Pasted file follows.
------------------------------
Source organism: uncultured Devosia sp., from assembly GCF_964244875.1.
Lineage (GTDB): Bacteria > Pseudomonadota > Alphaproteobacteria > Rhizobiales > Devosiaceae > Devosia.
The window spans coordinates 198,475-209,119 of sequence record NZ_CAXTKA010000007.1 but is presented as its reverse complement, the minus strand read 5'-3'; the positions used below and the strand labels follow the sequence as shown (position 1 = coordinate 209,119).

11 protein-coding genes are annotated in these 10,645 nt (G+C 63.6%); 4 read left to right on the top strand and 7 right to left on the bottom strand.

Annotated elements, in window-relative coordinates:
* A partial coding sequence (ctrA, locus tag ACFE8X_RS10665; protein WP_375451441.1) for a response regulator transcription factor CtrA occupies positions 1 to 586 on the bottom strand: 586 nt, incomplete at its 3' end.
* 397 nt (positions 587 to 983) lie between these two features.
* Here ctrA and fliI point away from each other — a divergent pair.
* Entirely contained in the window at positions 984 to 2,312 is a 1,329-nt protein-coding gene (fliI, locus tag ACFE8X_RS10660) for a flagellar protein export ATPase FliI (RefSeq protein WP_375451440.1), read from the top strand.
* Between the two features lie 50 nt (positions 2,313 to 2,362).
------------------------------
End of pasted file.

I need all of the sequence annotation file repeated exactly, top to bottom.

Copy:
Source organism: uncultured Devosia sp., from assembly GCF_964244875.1.
Lineage (GTDB): Bacteria > Pseudomonadota > Alphaproteobacteria > Rhizobiales > Devosiaceae > Devosia.
The window spans coordinates 198,475-209,119 of sequence record NZ_CAXTKA010000007.1 but is presented as its reverse complement, the minus strand read 5'-3'; the positions used below and the strand labels follow the sequence as shown (position 1 = coordinate 209,119).

11 protein-coding genes are annotated in these 10,645 nt (G+C 63.6%); 4 read left to right on the top strand and 7 right to left on the bottom strand.

Annotated elements, in window-relative coordinates:
* A partial coding sequence (ctrA, locus tag ACFE8X_RS10665; protein WP_375451441.1) for a response regulator transcription factor CtrA occupies positions 1 to 586 on the bottom strand: 586 nt, incomplete at its 3' end.
* 397 nt (positions 587 to 983) lie between these two features.
* Here ctrA and fliI point away from each other — a divergent pair.
* Entirely contained in the window at positions 984 to 2,312 is a 1,329-nt protein-coding gene (fliI, locus tag ACFE8X_RS10660) for a flagellar protein export ATPase FliI (RefSeq protein WP_375451440.1), read from the top strand.
* Between the two features lie 50 nt (positions 2,313 to 2,362).